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Re: DMCA and protection
From: David Farber <dave () farber net>
Date: Mon, 16 Mar 2009 16:03:52 -0400



Begin forwarded message:

From: Tom Gray <tom_gray_grc () yahoo com>
Date: March 16, 2009 8:06:17 AM EDT
To: dave () farber net
Subject: Re: [IP] DMCA and protection


http://www.osler.com/resources.aspx?id=10660

When its patents expired, Lego tried to trademark the 8 nobs on top of its blocks. It brought suit against a Canadian manufacturer of block of blocks that were interchangeable with Lego blocks. The Canadian Supreme Court ruled that elemetns that are purely functional cannot be trademarked.. This was an attempt to resurrect the monopoly rights of expired patents through trademark. Teh US Supreme Court has made a similar ruling.


--- On Mon, 3/16/09, David Farber <dave () farber net> wrote:

From: David Farber <dave () farber net>
Subject: [IP] DMCA and protection
To: "ip" <ip () v2 listbox com>
Date: Monday, March 16, 2009, 11:12 AM
Begin forwarded message:

From: James Grimmelmann <james () grimmelmann net>
Date: March 15, 2009 11:20:58 PM EDT
To: dave () farber net, tracy.hall () alum mit edu
Subject: Re: [IP] Good Answer to  Good question  A bunch of
comments on Apple Adds Still More DRM to iPod Shuffle - The
Value Chain Again

From: Tracy Hall <tracy.hall () alum mit edu>
Date: March 15, 2009 7:47:05 PM EDT
To: dave () farber net
Subject: Re: [IP] Good question  A bunch of comments
on Apple Adds Still More DRM to iPod Shuffle - The Value
Chain Again


David;
If Apple follows Nintendo's lead, there *is* a
precedence: copyright.  The copy-protection that the
original Nintendo games used was simply a device that
contained a string, which Nintendo had the copyright to.

Regardless of *how* the device is reverse-engineered
and implemented, it still needs to present the string to
validate - which violates copyright.  Another advantage is
copyrights last for *much* longer than patents...

I used to think that, too, but the courts have rejected
this argument.  Here's a section from Lexmark v. Static
Controls, the DMCA printer-cartridge case.  On its way to
the DMCA issue, the court held that validation strings are
per se uncopyrightable:

"Generally speaking, "lock-out" codes fall
on the functional-idea rather than the original-expression
side of the copyright line. Manufacturers of interoperable
devices such as computers and software, game consoles and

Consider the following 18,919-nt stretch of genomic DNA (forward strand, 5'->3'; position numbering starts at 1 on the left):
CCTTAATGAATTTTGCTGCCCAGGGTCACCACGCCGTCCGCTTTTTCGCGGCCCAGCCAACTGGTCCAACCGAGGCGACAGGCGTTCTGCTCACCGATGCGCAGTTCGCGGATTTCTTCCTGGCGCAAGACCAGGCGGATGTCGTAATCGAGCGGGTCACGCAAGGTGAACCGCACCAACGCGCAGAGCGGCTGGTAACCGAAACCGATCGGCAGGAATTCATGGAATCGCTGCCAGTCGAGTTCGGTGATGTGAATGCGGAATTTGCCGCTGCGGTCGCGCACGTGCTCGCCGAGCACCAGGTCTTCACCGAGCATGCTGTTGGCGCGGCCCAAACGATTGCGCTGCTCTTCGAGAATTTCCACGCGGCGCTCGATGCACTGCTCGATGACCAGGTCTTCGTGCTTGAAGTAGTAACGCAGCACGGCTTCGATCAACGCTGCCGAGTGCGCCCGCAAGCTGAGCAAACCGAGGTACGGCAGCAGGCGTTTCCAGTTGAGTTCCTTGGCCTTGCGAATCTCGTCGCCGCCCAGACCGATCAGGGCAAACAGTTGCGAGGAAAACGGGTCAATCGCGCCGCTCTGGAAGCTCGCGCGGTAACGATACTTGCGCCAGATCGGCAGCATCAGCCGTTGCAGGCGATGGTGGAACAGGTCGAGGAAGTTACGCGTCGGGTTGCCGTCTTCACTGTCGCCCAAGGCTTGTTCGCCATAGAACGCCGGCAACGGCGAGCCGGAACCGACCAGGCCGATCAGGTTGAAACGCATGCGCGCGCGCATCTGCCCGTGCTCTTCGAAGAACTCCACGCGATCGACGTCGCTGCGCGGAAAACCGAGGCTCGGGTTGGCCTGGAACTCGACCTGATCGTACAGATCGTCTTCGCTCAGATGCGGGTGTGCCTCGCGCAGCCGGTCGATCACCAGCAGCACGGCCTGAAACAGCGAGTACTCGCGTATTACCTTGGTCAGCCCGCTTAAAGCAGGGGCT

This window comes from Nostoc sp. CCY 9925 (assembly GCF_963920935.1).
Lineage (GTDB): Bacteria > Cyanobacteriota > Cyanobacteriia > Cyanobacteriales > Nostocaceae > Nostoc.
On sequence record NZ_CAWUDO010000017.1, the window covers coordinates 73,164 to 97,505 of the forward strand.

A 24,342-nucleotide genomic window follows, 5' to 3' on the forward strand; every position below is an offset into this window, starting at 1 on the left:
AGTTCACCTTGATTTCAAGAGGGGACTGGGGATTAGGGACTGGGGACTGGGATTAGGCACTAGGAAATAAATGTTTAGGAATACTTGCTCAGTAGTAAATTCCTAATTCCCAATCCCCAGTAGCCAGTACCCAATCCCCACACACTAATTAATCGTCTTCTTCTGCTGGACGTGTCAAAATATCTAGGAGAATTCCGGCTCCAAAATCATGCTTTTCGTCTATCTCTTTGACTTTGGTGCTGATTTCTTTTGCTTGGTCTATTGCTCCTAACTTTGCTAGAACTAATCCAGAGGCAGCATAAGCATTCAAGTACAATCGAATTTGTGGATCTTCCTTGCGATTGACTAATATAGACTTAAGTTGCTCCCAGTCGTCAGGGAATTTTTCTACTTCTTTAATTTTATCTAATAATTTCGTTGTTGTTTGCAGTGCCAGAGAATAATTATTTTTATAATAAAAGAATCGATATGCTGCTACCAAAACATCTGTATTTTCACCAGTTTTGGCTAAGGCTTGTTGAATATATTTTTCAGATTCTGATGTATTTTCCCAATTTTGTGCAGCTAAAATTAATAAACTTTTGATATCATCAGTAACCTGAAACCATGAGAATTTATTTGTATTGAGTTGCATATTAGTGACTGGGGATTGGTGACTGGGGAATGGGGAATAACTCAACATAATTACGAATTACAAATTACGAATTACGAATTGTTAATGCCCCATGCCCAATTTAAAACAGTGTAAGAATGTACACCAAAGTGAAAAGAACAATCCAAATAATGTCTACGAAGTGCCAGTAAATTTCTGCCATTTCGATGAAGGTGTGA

video games, printers and toner cartridges, or automobiles
and replacement parts may employ a security system to bar
the use of unauthorized components. To "unlock"
and permit operation of the primary device (i.e., the
computer, the game console, the printer, the car), the
component must contain either a certain code sequence or be
able to respond appropriately to an authentication process.
To the extent compatibility requires that a particular code
sequence be included in the component device to permit its
use, the merger and scenes a faire doctrines generally
preclude the code sequence from obtaining copyright
protection. See Sega Enters., 977 F.2d at 1524 ("When
specific instructions, even though previously copyrighted,
are the only and essential means of accomplishing a given
task, their later use by another will not amount to
infringement.") (quoting National Commission on New
Technological Uses of Copyrighted Works, Final Report 20
(1979)) (emphasis added); Atari Games Corp. v. Nintendo of
Am., Inc., 1993 U.S. Dist. LEXIS 6786, Nos. 88-4805 &
89-0027, 1993 WL 207548, at [**26]  *1 (N.D. Cal. May 18,
1993) ("Atari III") ("Program code that is
strictly necessary to achieve current compatibility presents
a merger problem, almost by definition, and is thus excluded
from the scope of any copyright.").

That last case in there -- Atari Games v. Nintendo of
America -- is actually the Nintendo lockout chip litigation
itself.  Atari lost, not because it used Nintendo's
unlock stream of bits, but because it copied the program
that produced that stream, including sections not necessary
to unlock the console.  The court concluded that Atari's
story about clean-room engineering based on purely
functional requirements was a lie.

James




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